“When I walk out of this room, which will be precisely in 1 minute, my representatives will draft an agreement outlining what I have just offered. If your clients don’t sign the agreement by the end of the day, I will report them to the police for embezzlement and for threatening me. Remember that your client put this threat in an email. I will then speak with each media organization that has covered their amazing story and report what happened here today and what happened since the company was founded. I will report that Namgel told lies to the Government of Nepal committee set up to investigate the Everest rock controversy. In closing, I have only this to add: I am really sorry that your clients have taken your advice in making these ridiculous demands But, this, too, is part of a pattern of behavior they have exhibited previously, when they took their former employer’s bad advice. I now suggest to you to think carefully about my offer. You have already made a mistake in threatening me here today. Don’t make a second mistake, it will be your last, because I will report you to the bar association for threatening me. Have a pleasant day.” I got up, shook everyone’s hand and turned around. “But, Mr. Kobold, please sit down. Please, one moment. Please come back,” the disheveled looking attorney called as I walked out of the room.
That afternoon, I received word that Namgel and Thundu had agreed to my proposal. I felt sad and defeated. Yet the next month, Kobold Nepal had sales of over $10,000 and began to prosper once again.
A few months later, Thundu Sherpa died on Mount Ama Dablam. I woke up to the news and cried. I just couldn’t believe how unnecessary his death was. Shikher Prasai, the owner-operator of Natraj Tours & Travels, one of Nepal’s oldest and most respected tour operators, who was one of Kobold Nepal’s first and most loyal customers, told me “you made a big mistake. You gave them the keys to the castle. They didn’t know how to be their own bosses and for them the amount of money was too big, it blew their minds. After they saved your life on Everest you should have just given them $10,000 each and then given them some money every time you visited Nepal. Then they wouldn’t have been corrupted. This is how it always goes in Nepal. To them, these were huge sums of money and you have to remember that all of their friends and former colleagues were probably really jealous of them, asking them for gifts and loans. Then they might have had to pay a few bribes to keep the authorities in check, especially after that Everest rock news came out,” Shikher said.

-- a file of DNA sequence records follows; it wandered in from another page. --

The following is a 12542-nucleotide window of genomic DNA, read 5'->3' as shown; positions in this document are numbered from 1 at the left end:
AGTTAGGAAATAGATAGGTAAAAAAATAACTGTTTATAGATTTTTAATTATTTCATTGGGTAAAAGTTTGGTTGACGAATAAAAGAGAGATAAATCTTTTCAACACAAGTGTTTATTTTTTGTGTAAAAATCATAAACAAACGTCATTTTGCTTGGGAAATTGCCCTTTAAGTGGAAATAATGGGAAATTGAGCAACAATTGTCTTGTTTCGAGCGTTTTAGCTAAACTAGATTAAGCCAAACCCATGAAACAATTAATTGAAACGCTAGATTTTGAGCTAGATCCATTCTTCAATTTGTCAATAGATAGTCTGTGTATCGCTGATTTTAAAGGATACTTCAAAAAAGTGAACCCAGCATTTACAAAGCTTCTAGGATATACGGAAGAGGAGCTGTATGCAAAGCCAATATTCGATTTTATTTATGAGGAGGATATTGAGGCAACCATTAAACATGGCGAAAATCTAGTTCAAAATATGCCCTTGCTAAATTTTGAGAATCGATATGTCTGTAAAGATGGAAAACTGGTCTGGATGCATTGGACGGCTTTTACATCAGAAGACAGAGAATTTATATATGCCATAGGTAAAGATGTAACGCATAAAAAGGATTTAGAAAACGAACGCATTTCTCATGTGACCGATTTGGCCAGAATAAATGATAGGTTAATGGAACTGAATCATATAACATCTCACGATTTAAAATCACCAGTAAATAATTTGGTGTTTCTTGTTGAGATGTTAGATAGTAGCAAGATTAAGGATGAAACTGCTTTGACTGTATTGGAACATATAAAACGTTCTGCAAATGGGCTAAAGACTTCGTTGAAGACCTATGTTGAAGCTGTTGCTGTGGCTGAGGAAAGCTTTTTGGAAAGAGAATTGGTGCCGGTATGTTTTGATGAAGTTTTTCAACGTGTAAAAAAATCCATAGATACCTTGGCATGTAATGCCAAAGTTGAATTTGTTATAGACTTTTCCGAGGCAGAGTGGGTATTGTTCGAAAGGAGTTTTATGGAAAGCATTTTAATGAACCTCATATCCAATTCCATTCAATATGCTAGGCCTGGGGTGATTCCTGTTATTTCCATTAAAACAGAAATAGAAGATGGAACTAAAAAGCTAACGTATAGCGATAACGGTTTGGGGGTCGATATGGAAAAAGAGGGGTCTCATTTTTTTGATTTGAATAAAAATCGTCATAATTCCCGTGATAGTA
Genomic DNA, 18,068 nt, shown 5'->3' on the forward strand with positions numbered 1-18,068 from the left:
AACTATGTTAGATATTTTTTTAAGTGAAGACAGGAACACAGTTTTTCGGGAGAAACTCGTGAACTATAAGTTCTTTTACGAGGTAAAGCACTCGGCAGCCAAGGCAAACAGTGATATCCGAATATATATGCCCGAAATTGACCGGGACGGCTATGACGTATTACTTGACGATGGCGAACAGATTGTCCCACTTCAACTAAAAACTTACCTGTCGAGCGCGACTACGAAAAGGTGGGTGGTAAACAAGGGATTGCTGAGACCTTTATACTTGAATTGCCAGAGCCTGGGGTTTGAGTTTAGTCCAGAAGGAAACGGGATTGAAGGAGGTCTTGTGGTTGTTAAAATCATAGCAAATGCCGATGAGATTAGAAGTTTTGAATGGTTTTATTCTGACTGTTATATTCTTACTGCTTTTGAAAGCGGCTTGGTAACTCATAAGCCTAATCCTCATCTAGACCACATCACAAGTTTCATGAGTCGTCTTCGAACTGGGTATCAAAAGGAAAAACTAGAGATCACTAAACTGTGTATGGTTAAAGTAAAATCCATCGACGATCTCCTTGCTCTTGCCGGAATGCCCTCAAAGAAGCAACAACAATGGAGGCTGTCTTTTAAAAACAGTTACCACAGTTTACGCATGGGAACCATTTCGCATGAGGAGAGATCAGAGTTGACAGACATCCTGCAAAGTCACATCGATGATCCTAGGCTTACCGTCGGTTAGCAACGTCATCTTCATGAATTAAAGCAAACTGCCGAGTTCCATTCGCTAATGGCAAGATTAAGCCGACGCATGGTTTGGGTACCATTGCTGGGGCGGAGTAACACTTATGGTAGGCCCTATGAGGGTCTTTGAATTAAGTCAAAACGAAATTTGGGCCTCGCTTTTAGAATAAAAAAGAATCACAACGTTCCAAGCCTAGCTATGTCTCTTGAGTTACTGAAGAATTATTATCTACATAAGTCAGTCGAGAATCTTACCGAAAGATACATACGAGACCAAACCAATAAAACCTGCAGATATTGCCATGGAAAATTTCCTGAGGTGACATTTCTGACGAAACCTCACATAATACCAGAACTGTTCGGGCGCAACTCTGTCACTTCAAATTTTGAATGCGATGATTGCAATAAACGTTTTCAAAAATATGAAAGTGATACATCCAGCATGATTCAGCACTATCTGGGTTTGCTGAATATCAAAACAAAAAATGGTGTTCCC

“In Nepal, everyone is jealous of everyone else’s success,” Ram Kharel, the nephew of prime minister K.P. Oli once told me. “If someone does slightly better than you, gets a promotion, a raise, buys a new car or something else, then your wife will ask you why you aren’t doing better. Then you feel bad inside and you become even more jealous. Maybe you weren’t jealous at first, because the person is your friend, but when your wife is done talking with you, you feel jealous. So I am sure a lot of people were jealous of your friends,” Ram said. I never found out if Namgel and Thundu had gambling debts or other reasons to go through so much money, but back in the U.S. I had witnessed first-hand how the gambling debts and drinking problems of an ex-Kobold USA employee wracked havoc in that individual’s life.
At one of the puja ceremonies for Thundu, Namgel blamed me for Thundu’s death and rallied his contemporaries, all of them climbing Sherpas, against me. An atmosphere of aggression permeated the tranquil Sherpa gompa in Boudha and I was glad that I had brought a good friend, American diplomat, along to the ceremony. Thundu’s uncle calmed the younger Sherpas down and told them that he didn’t think I was to blame. He also told this to Thundu’s widow, Bandi, whom Namgel had clearly influenced negatively. I felt it wasn’t the time or the place to explain to Bandi what had actually happened at Kobold Nepal. I did assure her that I would support her and Thundu’s boys. As in all subsequent meetings, I left an envelope containing approximately cash equal to one month’s salary for an average Nepalese worker for her. It would be another year until Bandi and I would sit together with a translator and a Swiss psychologist to explain in detail what Namgel had done.